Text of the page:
Euclid - Online edition

Eucalyptus crucis subsp. crucis

Click/tap on images to enlarge

Southern Cross silver mallee


Eucalyptus | Symphyomyrtus | Bisectae | Destitutae | Curviptera | Orbifoliae

Eucalyptus crucis Maiden, Crit. Revis. Eucalyptus 6: 514 (1923) subsp. crucis.

T: Southern Cross, W.A., Apr. 1922, H.Steedman s.n.; holo: NSW.
Mallee to 15 m tall. Forming a lignotuber.
Bark minnirichi on trunk and larger branches, green-fawn over rich red-brown.
Branchlets glaucous; lacking oil glands in the pith.
Juvenile growth (coppice or field seedlings to 50 cm): stems rounded in cross-section, glaucous; juvenile leaves sessile, opposite, usually orbicular or wider than long, 1.7–5.5 cm long, 2.3–6.5 cm wide, amplexicaul, usually glaucous.
Crown of mostly sessile, opposite, orbicular to cordate juvenile leaves, rarely with intermediate leaves that are sub-opposite to alternate with petioles to 0.2 cm long with blade tending to ovate-lanceolate; crown leaves generally with blades 1.7–6.5 cm long, 1.3–6.5 cm wide, base amplexicaul to rounded, margin entire, apex rounded and mucronate or pointed, concolorous, white-grey with copious surface wax or grey-green with only a faint bloom, side-veins greater than 45° to midrib, reticulation dense, intramarginal vein absent or close to margin, oil glands intersectional, large, scattered.
Inflorescence axillary unbranched, peduncles slender, 0.7–1.6 cm long, buds 7 per umbel, pedicels 0.4–0.6 cm long. Mature buds ovoid to slightly elongate-globular (0.9–1.5 cm long, 0.6–0.8 cm wide), glaucous to pinkish, scar present, operculum obtusely conical to rounded (0.5–0.8 cm long), stamens oblique (a few inner stamens may be terminally deflexed), anthers versatile, sub-basifixed, dehiscing by longitudinal slits, style long and straight, stigma rounded to blunt, locules 4 or 5, the placentae each with 4 vertical rows of ovules with a conspicuous longitudinal median gap. Flowers whitish to pale yellow.
Fruit usually pedicellate, rarely sessile (pedicels (0)0.1–0.6 cm long), broadly obconical to hemispherical, 0.5–0.8 cm long, 1–1.5 cm wide, glaucous or non-glaucous, disc slightly raised, valves 4 or 5, exserted.
Seeds dark grey-brown, 1–2 mm long, ovoid to slightly flattened-ovoid, scarcely ridged, dorsal surface scarcely reticulate, hilum ventral.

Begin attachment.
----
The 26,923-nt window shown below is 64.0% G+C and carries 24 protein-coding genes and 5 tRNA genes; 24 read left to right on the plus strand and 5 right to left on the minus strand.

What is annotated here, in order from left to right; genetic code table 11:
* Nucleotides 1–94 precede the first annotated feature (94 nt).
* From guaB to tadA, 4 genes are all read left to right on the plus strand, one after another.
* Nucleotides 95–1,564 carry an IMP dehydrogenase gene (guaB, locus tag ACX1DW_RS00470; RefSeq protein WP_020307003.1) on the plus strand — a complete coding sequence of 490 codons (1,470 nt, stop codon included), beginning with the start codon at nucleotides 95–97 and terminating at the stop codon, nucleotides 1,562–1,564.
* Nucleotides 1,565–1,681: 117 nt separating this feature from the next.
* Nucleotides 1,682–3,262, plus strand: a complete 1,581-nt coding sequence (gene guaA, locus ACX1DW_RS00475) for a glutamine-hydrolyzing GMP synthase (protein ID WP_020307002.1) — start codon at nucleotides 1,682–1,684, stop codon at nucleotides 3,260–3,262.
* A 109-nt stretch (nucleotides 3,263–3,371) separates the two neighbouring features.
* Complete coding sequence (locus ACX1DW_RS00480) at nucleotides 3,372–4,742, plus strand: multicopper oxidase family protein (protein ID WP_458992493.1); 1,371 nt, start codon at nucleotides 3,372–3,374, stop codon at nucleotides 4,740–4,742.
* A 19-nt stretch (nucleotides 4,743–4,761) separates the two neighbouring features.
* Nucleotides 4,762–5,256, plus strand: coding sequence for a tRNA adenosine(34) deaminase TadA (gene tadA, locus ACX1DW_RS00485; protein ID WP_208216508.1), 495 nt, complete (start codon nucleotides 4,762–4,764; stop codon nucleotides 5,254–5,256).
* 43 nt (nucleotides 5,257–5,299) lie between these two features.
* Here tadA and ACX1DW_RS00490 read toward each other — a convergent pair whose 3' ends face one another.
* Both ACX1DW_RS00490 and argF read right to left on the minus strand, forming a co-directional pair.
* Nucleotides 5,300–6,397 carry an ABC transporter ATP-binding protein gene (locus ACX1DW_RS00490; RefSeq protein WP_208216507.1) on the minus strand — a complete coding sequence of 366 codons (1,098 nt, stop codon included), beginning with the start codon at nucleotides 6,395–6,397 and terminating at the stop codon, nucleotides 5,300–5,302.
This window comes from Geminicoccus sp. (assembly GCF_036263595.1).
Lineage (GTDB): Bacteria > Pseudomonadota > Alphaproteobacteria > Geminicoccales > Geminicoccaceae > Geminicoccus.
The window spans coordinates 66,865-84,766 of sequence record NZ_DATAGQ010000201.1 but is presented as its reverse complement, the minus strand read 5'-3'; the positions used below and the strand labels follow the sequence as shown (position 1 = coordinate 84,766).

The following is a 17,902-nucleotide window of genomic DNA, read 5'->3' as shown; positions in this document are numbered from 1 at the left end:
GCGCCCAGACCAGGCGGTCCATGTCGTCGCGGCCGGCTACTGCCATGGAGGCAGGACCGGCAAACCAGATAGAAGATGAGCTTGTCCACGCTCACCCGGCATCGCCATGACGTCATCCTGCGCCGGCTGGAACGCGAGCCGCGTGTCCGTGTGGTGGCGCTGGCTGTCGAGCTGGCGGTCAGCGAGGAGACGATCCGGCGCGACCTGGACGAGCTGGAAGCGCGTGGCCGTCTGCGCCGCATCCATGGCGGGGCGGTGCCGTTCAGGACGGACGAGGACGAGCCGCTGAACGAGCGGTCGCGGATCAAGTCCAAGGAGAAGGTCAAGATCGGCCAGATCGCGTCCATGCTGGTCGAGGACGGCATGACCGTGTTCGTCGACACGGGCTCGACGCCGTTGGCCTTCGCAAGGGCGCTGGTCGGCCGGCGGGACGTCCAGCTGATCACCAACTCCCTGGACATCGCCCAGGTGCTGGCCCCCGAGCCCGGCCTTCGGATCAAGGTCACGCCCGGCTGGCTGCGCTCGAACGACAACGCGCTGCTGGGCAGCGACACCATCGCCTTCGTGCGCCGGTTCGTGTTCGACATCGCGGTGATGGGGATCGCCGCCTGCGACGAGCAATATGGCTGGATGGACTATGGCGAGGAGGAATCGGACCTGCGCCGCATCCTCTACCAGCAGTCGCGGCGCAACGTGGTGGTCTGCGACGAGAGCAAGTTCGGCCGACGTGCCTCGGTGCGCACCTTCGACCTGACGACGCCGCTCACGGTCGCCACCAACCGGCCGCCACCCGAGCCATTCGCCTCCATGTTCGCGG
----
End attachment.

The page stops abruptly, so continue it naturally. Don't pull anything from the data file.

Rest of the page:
Cultivated seedlings (measured at ca node 10): cotyledons Y-shaped (bisected); stems rounded in cross-section, glaucous, smooth or slightly warty; leaves sessile, opposite, orbicular or wider than long, 2.5–5.5 cm long, 4–7.5 cm wide, base amplexicaul, apex rounded and mucronate to pointed, glaucous or sometimes grey-green.
Flowering Time

Flowering has been recorded in November.

Eucalyptus crucis is a species with sprawling mallee or small tree habit, endemic to Western Australia, of restricted and sporadic distribution east and north-east of Perth in the east-central wheatbelt and further north, always associated with large granite rocks (inselbergs). The bark is minnirichi throughout or in part, and crown leaves grey to glaucous, and both bark and shape of leaves vary with the subspecies. Buds are also glaucous to pinkish and ± elongate-globular with the stamens arranged obliquely inside the bud (viewed in longitudinal section).

It belongs in Eucalyptus subgenus Symphyomyrtus section Bisectae subsection Destitutae because buds have two opercula, cotyledons are Y-shaped and branchlets lack oil glands in the pith. Within this subsection E. crucis is in series Curviptera, one of about 30 closely related species and subspecies which are further characterised by having large buds in umbels of one, three or seven, staminal filaments erect or oblique (rarely inflexed) in bud, and large fruit usually with an ascending disc and exserted valves.

Within the series Curviptera this species is most closely related to E. ewartiana, E. orbifolia, E. websteriana and E. educta, and together they form a subgroup, subseries Orbifoliae. All have minnirichi bark, buds in umbels of three or seven (rarely 11). All have stamens arranged obliquely in bud except E. educta, which has erect stamens. All have seed that are angularly ovoid though scarcely ridged. E. crucis differs from these close relatives by the combination of the following features—obtusely ovoid to globular buds with pale creamy yellow flowers, seedling and juvenile leaves sessile, opposite and orbicular for many nodes and branchlets glaucous.

There are three subspecies:

E. crucis subsp. crucis
The mature crown consists of round, glaucous juvenile leaves and the subspecies is restricted in distribution to the eastern part of the wheatbelt, between Merredin, Southern Cross and Westonia.

E. crucis subsp. lanceolata
The mature crown consists of alternate, petiolate, lanceolate, grey-green adult leaves and the basal bark may become, on larger plants, a thick accumulation of numerous 'minnirichi strips'. It is sporadically distributed from Pikaring Hill near Corrigin north to Cullimbin and Mt Churchman, and east to Chiddarcooping Rock area.

E. crucis subsp. praecipua
The mature crown consists of alternate, petiolate, lanceolate adult leaves but with larger leaves, buds and fruit than subsp. lanceolata. The basal bark is rough, thick and with the outermost layer of coarse criss-crossed fibrous loose strips on the trunk and larger branches, becoming minnirichi only on smaller branches. Currently known only from south-west of Paynes Find at Wardagga Hill.

Eucalyptus crucis subsp. crucis is listed as "Vulnerable"and E. crucis subsp. praecipua is listed as "Endangered" under the Australian Government Environment Protection and Biodiversity Conservation Act 1999 (EPBC Act). Further information may be found at this web address:
Origin of Name
Eucalyptus crucis: Latin crucis, of the cross, referring to the town of Southern Cross near where the species occurs.
Copyright © CANBR 2020, all rights reserved.